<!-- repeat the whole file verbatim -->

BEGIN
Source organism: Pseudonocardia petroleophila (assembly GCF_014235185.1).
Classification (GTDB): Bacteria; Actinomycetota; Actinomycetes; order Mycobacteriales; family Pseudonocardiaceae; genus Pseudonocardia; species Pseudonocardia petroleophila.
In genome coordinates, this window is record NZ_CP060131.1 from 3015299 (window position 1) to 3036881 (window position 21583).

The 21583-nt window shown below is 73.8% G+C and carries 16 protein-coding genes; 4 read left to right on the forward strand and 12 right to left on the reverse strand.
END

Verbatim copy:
Source organism: Pseudonocardia petroleophila (assembly GCF_014235185.1).
Classification (GTDB): Bacteria; Actinomycetota; Actinomycetes; order Mycobacteriales; family Pseudonocardiaceae; genus Pseudonocardia; species Pseudonocardia petroleophila.
In genome coordinates, this window is record NZ_CP060131.1 from 3015299 (window position 1) to 3036881 (window position 21583).

The 21583-nt window shown below is 73.8% G+C and carries 16 protein-coding genes; 4 read left to right on the forward strand and 12 right to left on the reverse strand.